# Eigenvalues of Squared Matrix and Upper Triangular Matrix

## Problem 184

Suppose that $A$ and $P$ are $3 \times 3$ matrices and $P$ is invertible matrix.
If
$P^{-1}AP=\begin{bmatrix} 1 & 2 & 3 \\ 0 &4 &5 \\ 0 & 0 & 6 \end{bmatrix},$ then find all the eigenvalues of the matrix $A^2$.

We give two proofs. The first version is a short proof and uses some facts without proving.
The second proof explains more details and give proofs of the facts which are not proved in the first proof.

## Proof (short version).

Let $B=P^{-1}AP$. Since $B$ is an upper triangular matrix, its eigenvalues are diagonal entries $1, 4, 6$.

Since $A$ and $B=P^{-1}AP$ have the same eigenvalues, the eigenvalues of $A$ are $1, 4, 6$. Note that these are all the eigenvalues of $A$ since $A$ is a $3\times 3$ matrix.

It follows that all the eigenvalues of $A^2$ are $1, 4^2, 6^2$, that is, $1, 16, 36$.

## Proof (long version.)

Let us put $B:=P^{-1}AP$.
The eigenvalues of $B$ are $1, 4, 6$ since $B$ is an upper triangular matrix and eigenvalues of an upper triangular matrix are diagonal entries.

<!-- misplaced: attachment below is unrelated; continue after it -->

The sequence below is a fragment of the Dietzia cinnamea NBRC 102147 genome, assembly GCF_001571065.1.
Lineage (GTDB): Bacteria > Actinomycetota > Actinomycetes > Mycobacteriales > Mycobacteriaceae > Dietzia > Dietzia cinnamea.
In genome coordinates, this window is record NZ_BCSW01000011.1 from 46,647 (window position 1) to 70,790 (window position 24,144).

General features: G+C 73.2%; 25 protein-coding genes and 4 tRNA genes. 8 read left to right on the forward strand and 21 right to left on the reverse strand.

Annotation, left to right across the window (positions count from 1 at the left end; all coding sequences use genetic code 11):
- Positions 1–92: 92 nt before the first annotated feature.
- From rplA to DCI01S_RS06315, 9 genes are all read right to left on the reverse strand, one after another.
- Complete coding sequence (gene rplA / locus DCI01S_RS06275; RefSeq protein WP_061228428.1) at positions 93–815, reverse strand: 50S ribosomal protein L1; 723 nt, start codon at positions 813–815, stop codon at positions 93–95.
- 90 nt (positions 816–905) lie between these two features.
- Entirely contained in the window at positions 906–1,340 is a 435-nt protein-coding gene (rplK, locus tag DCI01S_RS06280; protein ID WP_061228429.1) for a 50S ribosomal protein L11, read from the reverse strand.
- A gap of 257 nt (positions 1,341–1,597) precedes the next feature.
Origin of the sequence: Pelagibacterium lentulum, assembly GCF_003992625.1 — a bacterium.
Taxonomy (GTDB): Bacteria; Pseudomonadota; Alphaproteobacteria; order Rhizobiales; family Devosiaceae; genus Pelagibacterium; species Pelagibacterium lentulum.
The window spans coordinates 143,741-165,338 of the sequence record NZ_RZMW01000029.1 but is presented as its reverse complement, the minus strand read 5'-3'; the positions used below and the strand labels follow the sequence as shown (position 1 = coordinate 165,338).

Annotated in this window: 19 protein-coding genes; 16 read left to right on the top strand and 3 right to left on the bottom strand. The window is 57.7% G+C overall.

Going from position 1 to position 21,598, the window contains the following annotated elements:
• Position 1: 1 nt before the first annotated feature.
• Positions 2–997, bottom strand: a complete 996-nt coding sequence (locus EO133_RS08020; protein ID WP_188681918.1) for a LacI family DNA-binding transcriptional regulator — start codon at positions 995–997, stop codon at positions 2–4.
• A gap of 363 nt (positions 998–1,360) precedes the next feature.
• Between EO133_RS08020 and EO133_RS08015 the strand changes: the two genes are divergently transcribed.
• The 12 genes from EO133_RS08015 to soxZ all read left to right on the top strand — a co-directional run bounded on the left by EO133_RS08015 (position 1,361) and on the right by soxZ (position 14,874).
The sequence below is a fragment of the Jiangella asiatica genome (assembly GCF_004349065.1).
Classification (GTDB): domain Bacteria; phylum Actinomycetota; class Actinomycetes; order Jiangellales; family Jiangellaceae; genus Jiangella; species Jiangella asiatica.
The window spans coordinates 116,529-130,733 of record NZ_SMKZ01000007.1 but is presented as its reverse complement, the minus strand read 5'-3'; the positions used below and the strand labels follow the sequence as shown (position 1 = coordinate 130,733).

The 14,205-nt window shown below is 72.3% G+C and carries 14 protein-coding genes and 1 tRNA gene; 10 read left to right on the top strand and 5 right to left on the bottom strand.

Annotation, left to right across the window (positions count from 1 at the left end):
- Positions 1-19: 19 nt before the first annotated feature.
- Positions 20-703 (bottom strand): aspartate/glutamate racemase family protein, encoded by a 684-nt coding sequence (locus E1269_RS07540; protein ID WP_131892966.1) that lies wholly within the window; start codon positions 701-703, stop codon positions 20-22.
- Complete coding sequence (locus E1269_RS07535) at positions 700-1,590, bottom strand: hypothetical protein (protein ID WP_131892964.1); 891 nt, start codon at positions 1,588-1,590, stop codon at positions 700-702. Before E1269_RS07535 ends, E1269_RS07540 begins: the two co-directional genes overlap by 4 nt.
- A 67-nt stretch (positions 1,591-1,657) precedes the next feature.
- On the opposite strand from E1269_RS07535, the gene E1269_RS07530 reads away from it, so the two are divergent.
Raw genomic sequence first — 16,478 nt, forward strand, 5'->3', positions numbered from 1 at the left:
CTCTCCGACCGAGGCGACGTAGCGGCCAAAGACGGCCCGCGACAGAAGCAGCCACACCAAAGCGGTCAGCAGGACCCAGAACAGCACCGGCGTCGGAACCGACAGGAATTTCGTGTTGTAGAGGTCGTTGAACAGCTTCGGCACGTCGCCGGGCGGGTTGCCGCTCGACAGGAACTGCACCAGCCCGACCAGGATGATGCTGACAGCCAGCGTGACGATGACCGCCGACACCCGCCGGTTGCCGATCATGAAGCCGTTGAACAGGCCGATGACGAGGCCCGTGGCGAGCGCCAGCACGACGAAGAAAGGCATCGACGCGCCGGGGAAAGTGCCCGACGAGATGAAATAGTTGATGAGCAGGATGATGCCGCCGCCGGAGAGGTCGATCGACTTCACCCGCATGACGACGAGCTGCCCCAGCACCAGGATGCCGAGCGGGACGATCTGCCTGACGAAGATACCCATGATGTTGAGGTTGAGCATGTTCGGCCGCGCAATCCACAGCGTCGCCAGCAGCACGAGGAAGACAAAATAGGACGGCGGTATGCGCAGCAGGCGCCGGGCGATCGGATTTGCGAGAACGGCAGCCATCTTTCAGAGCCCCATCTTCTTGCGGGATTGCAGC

We claim that the eigenvalues of $A$ and $B$ are the same.

To prove this claim, we show that their characteristic polynomials are equal.
Let $p_A(t), p_B(t)$ be the characteristic polynomials of $A, B$, respectively.
Then we have
\begin{align*}
p_B(t)&=\det(B-tI)=\det(P^{-1}AP-tI)\\
&= \det(P^{-1}(A-tI)P)\\
&=\det(P^{-1})\det(A-tI)\det(P)\\
&=\det(P)^{-1}p_A(t)\det(P)\\
&=p_A(t).
\end{align*}

Therefore, the characteristic polynomials of $A$ and $B$ are the same, and hence the matrices $A$ and $B$ have the same eigenvalues.
Thus $1, 4, 6$ are eigenvalues of the matrix $A$ and these are all the eigenvalues of $A$ since a $3\times 3$ matrix has at most three eigenvalues.

Now we claim that in general if $\lambda$ is an eigenvalue of $A$, then $\lambda^2$ is an eigenvalue of $A^2$. We prove this statement below. Assuming this claim for the moment, we finish the problem.
By the claim, the matrix $A^2$ has eigenvalues $1^2, 4^2, 6^2$. Thus all the eigenvalues of $A^2$ are
$1, 16, 36.$

To complete the solution, let us prove the last claim.
Since $\lambda$ is an eigenvalue of $A$, we have an eigenvector $\mathbf{x}$ such that
$A\mathbf{x}=\lambda \mathbf{x}.$

Multiplying by $A$ we obtain
\begin{align*}
A^2T\mathbf{x}&=\lambda (A\mathbf{x})\\
&=\lambda (\lambda \mathbf{x})\\
&=\lambda^2 \mathbf{x}
\end{align*}
and thus $\lambda^2$ is an eigenvalue of $A^2$.

Let $A$ be an $n \times n$ matrix. Suppose that the matrix $A^2$ has a real eigenvalue $\lambda>0$. Then show...